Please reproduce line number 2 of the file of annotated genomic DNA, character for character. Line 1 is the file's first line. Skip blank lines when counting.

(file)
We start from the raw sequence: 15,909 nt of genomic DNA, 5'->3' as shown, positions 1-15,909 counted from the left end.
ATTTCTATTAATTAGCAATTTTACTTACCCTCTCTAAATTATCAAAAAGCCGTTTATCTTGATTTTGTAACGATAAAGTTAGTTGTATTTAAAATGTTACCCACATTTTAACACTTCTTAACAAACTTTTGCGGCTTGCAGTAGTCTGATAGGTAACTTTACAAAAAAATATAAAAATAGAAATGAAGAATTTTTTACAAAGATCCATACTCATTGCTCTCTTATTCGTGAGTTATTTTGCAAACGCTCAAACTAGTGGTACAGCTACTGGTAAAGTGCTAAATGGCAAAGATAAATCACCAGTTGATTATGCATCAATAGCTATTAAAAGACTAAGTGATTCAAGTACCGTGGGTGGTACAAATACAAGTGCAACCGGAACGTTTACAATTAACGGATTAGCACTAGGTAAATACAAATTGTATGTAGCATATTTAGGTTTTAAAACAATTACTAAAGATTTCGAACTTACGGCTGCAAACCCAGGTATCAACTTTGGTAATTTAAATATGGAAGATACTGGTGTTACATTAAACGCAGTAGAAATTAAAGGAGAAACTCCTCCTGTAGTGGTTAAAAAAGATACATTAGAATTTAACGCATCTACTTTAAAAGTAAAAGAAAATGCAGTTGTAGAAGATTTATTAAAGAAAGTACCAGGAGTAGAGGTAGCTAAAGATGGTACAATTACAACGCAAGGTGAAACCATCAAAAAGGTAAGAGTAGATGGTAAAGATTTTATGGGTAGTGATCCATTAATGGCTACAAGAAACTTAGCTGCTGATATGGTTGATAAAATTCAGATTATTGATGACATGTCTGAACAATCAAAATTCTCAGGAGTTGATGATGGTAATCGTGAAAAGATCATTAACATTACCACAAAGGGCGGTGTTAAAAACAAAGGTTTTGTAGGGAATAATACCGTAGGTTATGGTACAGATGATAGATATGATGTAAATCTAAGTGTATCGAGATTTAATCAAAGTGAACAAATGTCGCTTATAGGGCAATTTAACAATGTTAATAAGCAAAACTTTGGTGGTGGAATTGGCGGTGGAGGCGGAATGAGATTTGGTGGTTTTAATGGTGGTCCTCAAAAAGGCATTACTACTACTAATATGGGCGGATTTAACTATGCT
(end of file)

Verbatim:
ATTTCTATTAATTAGCAATTTTACTTACCCTCTCTAAATTATCAAAAAGCCGTTTATCTTGATTTTGTAACGATAAAGTTAGTTGTATTTAAAATGTTACCCACATTTTAACACTTCTTAACAAACTTTTGCGGCTTGCAGTAGTCTGATAGGTAACTTTACAAAAAAATATAAAAATAGAAATGAAGAATTTTTTACAAAGATCCATACTCATTGCTCTCTTATTCGTGAGTTATTTTGCAAACGCTCAAACTAGTGGTACAGCTACTGGTAAAGTGCTAAATGGCAAAGATAAATCACCAGTTGATTATGCATCAATAGCTATTAAAAGACTAAGTGATTCAAGTACCGTGGGTGGTACAAATACAAGTGCAACCGGAACGTTTACAATTAACGGATTAGCACTAGGTAAATACAAATTGTATGTAGCATATTTAGGTTTTAAAACAATTACTAAAGATTTCGAACTTACGGCTGCAAACCCAGGTATCAACTTTGGTAATTTAAATATGGAAGATACTGGTGTTACATTAAACGCAGTAGAAATTAAAGGAGAAACTCCTCCTGTAGTGGTTAAAAAAGATACATTAGAATTTAACGCATCTACTTTAAAAGTAAAAGAAAATGCAGTTGTAGAAGATTTATTAAAGAAAGTACCAGGAGTAGAGGTAGCTAAAGATGGTACAATTACAACGCAAGGTGAAACCATCAAAAAGGTAAGAGTAGATGGTAAAGATTTTATGGGTAGTGATCCATTAATGGCTACAAGAAACTTAGCTGCTGATATGGTTGATAAAATTCAGATTATTGATGACATGTCTGAACAATCAAAATTCTCAGGAGTTGATGATGGTAATCGTGAAAAGATCATTAACATTACCACAAAGGGCGGTGTTAAAAACAAAGGTTTTGTAGGGAATAATACCGTAGGTTATGGTACAGATGATAGATATGATGTAAATCTAAGTGTATCGAGATTTAATCAAAGTGAACAAATGTCGCTTATAGGGCAATTTAACAATGTTAATAAGCAAAACTTTGGTGGTGGAATTGGCGGTGGAGGCGGAATGAGATTTGGTGGTTTTAATGGTGGTCCTCAAAAAGGCATTACTACTACTAATATGGGCGGATTTAACTATGCT